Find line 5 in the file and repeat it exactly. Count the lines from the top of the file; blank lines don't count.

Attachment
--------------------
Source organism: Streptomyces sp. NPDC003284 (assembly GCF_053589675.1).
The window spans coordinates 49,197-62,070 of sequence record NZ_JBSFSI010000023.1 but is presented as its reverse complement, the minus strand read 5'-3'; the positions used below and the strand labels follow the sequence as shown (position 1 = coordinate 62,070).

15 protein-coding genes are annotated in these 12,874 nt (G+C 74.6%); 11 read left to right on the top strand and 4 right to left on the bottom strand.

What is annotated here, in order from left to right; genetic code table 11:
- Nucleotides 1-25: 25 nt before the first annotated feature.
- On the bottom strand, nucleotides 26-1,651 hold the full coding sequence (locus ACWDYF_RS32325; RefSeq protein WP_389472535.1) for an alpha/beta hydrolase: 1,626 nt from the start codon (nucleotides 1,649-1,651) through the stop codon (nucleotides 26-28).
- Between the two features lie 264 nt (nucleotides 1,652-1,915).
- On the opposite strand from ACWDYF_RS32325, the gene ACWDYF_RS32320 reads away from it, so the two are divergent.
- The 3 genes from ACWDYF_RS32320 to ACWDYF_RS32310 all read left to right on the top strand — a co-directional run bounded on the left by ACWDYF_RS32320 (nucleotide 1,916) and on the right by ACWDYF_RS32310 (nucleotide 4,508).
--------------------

- Nucleotides 1-25: 25 nt before the first annotated feature.